Scent of a man

I became a self-taught shaver one summer’s day at the tender age of fifteen when I took a disposable yellow Bic razor and shaved the hair on my upper lip. It had grown to the point where it was no longer cool. Oddly enough, I don’t remember how often I actually shaved going through high school, but I do remember the cool summer breeze hitting my lip when I rode my bike downtown later that day.

I didn’t use any shaving cream, or foam, or gel – I’m fairly confident gel didn’t even exist then – or even soap, and neither did I use any aftershave.

Not even Dad’s Old Spice.

pigpen

Just as I had taught myself the art of shaving, I was also also a self-taught aftershave user. I had no special tricks, or moves, I just splashed some aftershave into the cuts in my neck, grimaced, and moved on.

Shortly after my first shave, Braun or Philips, one of the electric shaver makers ran a promotional campaign at Dad’s store, and every buyer of a shaver also received a bottle of Boss aftershave.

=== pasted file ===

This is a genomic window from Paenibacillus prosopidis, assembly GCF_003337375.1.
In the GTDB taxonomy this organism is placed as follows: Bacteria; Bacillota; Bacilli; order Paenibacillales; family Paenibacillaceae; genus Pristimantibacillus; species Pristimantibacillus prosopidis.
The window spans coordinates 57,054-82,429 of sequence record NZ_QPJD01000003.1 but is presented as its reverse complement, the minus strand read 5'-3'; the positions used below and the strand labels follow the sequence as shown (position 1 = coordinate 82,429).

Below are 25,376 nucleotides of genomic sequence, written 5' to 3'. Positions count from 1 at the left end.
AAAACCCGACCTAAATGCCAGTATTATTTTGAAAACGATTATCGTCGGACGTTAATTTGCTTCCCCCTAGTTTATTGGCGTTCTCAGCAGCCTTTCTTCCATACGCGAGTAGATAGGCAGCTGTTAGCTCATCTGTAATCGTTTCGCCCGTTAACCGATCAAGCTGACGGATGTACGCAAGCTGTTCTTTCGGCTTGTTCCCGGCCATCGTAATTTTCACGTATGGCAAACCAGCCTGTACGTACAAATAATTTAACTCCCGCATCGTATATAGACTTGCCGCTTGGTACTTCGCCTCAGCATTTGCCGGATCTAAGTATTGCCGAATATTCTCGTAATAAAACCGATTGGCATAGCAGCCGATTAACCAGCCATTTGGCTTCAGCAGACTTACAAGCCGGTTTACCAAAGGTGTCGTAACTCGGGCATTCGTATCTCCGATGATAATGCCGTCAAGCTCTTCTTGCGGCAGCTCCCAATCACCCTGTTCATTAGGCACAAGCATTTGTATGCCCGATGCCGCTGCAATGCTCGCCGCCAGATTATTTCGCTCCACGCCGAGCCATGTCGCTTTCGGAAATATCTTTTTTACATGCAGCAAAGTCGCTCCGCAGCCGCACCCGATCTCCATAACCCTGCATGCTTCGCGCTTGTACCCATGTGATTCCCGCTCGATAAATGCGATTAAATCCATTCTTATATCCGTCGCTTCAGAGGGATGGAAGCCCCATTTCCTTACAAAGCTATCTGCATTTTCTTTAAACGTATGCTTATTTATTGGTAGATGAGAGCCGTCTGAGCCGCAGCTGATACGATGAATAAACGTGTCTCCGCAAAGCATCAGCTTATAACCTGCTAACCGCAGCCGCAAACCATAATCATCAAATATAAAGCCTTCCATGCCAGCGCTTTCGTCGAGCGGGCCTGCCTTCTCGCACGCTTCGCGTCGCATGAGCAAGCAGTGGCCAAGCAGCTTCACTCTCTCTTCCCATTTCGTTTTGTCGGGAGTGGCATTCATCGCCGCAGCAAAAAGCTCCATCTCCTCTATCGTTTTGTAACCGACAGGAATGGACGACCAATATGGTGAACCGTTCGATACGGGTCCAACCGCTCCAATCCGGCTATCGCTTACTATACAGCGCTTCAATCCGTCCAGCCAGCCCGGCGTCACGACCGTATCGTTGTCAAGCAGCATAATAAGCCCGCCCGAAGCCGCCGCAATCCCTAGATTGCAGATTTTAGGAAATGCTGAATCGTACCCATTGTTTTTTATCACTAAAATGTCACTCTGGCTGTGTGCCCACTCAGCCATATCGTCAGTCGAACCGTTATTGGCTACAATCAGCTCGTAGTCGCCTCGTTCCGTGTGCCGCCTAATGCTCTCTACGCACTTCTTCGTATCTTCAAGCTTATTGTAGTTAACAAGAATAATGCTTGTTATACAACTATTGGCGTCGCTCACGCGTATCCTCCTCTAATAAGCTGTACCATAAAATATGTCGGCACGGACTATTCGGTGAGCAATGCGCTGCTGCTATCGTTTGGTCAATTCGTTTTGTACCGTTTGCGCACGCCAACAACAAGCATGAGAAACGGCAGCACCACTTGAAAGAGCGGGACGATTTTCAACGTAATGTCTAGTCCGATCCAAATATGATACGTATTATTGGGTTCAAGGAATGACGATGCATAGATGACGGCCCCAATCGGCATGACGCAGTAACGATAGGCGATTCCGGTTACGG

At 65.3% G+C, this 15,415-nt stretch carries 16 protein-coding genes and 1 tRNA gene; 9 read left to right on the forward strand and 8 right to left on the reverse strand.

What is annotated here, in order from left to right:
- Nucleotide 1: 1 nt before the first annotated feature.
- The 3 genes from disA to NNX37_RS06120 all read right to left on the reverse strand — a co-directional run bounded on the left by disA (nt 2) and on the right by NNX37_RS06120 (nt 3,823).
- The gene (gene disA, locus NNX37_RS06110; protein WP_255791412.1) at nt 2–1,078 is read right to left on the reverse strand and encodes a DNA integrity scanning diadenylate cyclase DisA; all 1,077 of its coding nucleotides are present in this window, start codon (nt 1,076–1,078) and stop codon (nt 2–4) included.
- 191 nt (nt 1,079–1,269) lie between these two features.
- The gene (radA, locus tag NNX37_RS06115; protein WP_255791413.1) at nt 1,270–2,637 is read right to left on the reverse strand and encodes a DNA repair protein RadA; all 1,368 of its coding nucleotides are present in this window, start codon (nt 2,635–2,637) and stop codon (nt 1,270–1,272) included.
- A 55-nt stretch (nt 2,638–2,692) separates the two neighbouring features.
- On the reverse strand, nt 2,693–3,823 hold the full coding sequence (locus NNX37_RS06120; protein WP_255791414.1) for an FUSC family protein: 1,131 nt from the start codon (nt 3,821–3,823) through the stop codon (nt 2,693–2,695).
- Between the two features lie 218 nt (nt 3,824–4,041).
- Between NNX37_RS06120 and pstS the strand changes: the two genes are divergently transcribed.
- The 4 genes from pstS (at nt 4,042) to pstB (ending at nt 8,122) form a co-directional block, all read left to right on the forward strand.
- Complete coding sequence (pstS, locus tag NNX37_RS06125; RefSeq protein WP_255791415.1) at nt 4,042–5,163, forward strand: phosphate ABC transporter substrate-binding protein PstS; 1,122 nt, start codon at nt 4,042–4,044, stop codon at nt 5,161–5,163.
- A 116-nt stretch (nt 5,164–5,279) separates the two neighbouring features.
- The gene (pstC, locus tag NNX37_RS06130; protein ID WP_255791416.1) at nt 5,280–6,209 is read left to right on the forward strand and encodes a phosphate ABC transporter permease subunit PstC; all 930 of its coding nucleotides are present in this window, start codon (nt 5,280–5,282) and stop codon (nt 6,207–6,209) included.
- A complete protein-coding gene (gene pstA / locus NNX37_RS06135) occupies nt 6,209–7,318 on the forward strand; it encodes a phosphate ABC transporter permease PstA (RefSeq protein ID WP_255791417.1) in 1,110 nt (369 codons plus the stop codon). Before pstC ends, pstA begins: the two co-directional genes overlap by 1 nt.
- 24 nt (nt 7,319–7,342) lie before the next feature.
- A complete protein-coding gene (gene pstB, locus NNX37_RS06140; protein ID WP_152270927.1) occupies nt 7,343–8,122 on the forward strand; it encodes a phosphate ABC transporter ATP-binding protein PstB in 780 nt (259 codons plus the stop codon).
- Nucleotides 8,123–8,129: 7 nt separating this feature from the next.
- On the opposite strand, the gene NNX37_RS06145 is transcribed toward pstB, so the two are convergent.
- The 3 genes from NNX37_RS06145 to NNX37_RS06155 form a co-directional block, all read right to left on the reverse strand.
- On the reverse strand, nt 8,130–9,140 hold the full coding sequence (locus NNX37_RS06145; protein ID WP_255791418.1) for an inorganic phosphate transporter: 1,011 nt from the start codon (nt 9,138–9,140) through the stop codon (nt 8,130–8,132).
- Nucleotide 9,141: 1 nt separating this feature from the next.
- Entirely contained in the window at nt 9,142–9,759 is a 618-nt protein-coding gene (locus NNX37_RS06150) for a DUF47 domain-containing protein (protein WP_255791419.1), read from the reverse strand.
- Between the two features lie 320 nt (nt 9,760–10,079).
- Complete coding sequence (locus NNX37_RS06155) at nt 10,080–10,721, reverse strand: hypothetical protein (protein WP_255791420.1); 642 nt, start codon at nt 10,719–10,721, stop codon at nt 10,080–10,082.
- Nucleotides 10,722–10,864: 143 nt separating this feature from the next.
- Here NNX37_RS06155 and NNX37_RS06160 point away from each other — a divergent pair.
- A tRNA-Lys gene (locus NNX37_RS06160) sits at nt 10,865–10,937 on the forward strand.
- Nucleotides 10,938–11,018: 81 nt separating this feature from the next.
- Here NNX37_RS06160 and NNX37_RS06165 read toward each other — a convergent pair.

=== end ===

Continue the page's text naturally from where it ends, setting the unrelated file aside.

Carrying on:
Either Dad forgot give those out to each buyer, or they didn’t sell enough of them, but when I moved out to go to college, I had bottles and bottles of Boss aftershave in my little student apartment, and then the apartment after that, and the one after that.

For about a decade, I was a Boss man.

Naturally, I ran out of Boss at some point, and with no real reason or analysis, I turned to Fahrenheit. And when Wife then said she liked the scent, I even started to use it regularly.

One morning, I woke up in another little apartment of mine, that one in Stockholm, and realized I was running late for a breakfast meeting I was supposed to have with a new client. It was a small project, but it was also the dotcom bom era, and this particular dotcom was about to go places.

So I got up, and with no time to lose, got dressed, brushed my teeth – and splashed a little aftershave on my face before running to the subway.

I got to the agreed meeting place, a downtown coffee shop, first. Five minutes later my clients arrived, a nice young lady whose name I’ve since forgotten, and Peter, whose name I only remember because the nice young lady whose name I’ve forgotten pronounced it as “Peet-uh”, which I thought was a little bit funny then.

We shook hands and exchanged niceties and were ready to head over to the counter to get our coffees and our sandwiches when the nice young lady stopped, and cocked her head a little bit, as if she had just realized something.

Then she looked at me and said, with a smile, but pointedly:

“Well, somebody’s wearing Fahrenheit today.”

I could feel the sting of the aftershave on my neck, and I could practically see the fumes coming out from under my collar. I imagined I looked like Pig-Pen in Peanuts.

The rest of the meeting is a blur in my memory.

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